HYBRID EVENT: You can participate in person at Rome, Italy or Virtually from your home or work.
Chunshan Song, Speaker at Catalysis Conferences
The Chinese University of Hong Kong, Hong Kong
Title : Recent advances in non-thermal plasma enhanced catalysis for CO2 conversion and SO2 reduction


Non-thermal plasma can activate various molecules that are thermally difficult to activate at low (or ambient) temperatures. Recent advances in non-thermal plasma-enhanced catalysis has made it possible to conduct difficult reactions at ambient temperatures for activating molecules such as carbon dioxide (CO2) and sulphur dioxide (SO2). Integrating non-thermal plasma such as dielectric barrier discharge (DBD) plasma with heterogeneous catalysts can enable the conversion of CO2 to chemicals and fuels (C2+ hydrocarbons, or C2+ alcohols) with H2 or H2O. Such a DBD plasma-metal sulfide catalyst combination can also allow direct reduction of SO2 into elemental sulphur in a single stage at low temperature. On the other hand, determining the origin of the plasma–catalysis synergy and reaction mechanisms in non-thermal plasma-enhanced catalytic reactions remains challenging because complex processes take place when coupling plasma with heterogeneous catalysts. We have designed a probe reaction to decouple plasma-induced surface reactions from plasma-phase reactions in SO2 reduction to S. The qualitative and quantitative analyses reveal a new Eley-Rideal reaction between plasma-generated atomic hydrogen in the gas phase and strongly adsorbed SO2 over alumina, a reaction that is not thermally feasible. Both catalytic advances and mechanistic insights will be discussed.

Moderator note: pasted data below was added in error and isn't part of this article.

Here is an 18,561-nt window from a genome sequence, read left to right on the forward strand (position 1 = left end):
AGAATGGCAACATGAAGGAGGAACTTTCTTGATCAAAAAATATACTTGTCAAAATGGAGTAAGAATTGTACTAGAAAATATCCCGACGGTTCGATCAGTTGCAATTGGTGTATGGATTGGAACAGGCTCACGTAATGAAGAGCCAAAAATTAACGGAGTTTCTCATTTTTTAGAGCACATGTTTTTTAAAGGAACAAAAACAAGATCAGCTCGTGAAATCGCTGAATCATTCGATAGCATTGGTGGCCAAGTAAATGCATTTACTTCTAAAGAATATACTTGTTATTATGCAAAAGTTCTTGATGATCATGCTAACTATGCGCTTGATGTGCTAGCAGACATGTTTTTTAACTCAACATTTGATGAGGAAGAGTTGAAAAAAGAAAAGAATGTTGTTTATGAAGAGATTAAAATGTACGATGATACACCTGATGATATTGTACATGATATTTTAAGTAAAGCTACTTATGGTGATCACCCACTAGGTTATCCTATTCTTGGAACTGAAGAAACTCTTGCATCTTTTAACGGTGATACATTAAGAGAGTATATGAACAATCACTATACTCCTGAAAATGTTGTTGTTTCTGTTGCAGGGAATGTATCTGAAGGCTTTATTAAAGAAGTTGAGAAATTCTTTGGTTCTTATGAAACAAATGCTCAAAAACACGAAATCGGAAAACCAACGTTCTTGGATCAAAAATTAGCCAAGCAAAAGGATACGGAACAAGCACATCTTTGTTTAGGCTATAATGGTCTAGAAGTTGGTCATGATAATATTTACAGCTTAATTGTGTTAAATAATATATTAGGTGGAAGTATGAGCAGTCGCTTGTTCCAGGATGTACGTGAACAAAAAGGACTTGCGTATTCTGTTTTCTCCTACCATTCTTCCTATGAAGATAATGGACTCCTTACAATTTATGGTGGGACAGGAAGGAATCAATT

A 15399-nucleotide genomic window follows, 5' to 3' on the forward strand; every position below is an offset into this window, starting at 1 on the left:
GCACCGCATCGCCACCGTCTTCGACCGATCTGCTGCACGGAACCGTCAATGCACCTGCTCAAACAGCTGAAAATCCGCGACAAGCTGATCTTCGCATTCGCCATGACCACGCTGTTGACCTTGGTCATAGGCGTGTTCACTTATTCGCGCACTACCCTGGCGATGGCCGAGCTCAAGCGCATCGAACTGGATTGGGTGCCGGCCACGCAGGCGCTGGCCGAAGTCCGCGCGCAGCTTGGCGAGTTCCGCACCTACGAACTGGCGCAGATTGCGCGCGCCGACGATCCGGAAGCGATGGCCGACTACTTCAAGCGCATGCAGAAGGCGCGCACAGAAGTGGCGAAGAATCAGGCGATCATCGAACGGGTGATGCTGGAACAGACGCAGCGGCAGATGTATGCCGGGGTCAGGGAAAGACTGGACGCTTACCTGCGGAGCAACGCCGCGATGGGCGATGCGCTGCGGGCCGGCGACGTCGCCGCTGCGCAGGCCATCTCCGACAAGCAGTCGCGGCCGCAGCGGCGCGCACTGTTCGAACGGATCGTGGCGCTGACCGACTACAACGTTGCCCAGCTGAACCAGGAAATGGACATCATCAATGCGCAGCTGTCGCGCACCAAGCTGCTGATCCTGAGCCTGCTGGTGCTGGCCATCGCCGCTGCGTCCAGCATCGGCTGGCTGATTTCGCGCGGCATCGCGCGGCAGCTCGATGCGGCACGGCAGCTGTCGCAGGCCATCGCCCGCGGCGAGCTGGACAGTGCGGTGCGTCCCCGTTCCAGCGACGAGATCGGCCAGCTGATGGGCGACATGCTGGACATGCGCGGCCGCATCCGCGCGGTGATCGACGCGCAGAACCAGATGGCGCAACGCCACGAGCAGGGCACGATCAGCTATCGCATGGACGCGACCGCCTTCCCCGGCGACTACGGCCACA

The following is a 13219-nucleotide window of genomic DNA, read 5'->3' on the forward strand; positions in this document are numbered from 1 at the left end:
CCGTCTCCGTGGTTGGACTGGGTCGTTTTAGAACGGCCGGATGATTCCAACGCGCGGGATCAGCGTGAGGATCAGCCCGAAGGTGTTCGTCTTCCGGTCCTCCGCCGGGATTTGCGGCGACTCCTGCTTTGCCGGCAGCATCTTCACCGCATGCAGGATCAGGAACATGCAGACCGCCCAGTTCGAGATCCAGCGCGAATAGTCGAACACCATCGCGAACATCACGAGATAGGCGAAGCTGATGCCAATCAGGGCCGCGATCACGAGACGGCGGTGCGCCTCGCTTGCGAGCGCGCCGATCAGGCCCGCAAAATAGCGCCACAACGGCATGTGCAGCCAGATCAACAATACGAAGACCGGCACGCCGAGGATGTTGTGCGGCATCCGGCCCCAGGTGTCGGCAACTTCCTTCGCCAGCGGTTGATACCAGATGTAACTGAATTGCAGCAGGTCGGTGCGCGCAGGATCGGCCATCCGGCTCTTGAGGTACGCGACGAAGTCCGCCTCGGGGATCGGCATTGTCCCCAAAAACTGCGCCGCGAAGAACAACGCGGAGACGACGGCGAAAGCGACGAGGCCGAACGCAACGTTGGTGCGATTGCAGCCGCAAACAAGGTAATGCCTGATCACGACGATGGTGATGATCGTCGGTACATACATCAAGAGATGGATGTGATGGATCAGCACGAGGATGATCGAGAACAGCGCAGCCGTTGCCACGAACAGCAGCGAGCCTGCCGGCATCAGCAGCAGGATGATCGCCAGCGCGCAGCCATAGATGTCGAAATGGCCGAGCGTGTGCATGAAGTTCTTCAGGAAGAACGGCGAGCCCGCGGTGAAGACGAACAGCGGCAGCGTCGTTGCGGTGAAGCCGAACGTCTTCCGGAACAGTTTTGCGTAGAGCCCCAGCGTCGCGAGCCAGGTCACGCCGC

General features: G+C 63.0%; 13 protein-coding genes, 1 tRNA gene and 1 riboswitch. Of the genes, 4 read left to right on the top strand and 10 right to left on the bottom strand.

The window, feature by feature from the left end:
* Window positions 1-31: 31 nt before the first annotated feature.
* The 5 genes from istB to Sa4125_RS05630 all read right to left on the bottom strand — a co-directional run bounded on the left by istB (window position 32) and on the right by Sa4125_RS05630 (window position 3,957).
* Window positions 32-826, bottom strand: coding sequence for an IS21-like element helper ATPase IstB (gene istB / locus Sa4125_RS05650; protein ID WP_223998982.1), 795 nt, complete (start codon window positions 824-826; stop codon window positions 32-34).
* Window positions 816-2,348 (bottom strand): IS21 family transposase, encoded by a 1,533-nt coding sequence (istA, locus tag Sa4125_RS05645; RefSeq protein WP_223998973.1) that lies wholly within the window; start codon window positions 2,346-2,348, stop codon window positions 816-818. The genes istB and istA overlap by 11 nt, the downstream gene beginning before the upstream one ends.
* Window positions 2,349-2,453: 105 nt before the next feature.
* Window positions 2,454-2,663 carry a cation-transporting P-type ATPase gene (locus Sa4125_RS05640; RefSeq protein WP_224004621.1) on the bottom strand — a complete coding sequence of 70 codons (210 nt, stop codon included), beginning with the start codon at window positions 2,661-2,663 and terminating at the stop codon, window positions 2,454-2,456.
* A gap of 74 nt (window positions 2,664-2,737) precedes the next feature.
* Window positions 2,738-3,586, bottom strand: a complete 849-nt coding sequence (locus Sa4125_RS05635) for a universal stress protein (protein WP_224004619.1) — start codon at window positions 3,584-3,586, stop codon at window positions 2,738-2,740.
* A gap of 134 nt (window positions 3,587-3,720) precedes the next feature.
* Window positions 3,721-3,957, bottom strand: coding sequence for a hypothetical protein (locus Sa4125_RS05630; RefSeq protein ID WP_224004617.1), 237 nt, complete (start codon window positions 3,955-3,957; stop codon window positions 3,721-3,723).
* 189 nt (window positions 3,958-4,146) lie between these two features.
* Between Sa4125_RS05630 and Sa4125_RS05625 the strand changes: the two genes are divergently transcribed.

Audience take-away:

  • Recent advances in plasma-catalysis could allow people to find alternate ways to improve energy efficiency and tailor the reaction pathways in chemical processes.
  • This keynote presentation could allow other researchers and (post)graduate research students to expand their research approach in catalysis, energy, CO2 conversion and chemical processing research. 
  • The new approaches presented provide a practical solution to longstanding problem of acid gas SO2 conversion to elemental sulfur and CO2 conversion to value-added products. 
  • Advances in this area could enable breakthroughs in plasma catalysis for energy, fuels and CO2 utilization.


Dr. Chunshan Song is the Dean of Science and Professor of Chemistry at the Chinese University of Hong Kong and Distinguished Professor Emeritus at the Pennsylvania State University. He received a BS (1982) in chemical engineering from Dalian University of Technology, China, and PhD (1989) in applied chemistry from Osaka University, Japan. His research focuses on chemistry and catalysis for energy and fuels including adsorptive CO2 separation, catalytic CO2 conversion, plasma catalysis, adsorptive and catalytic fuel processing and catalytic materials. He has ~400 articles in refereed journals and received American Chemical Society’s George Olah Award and Henry Storch Award.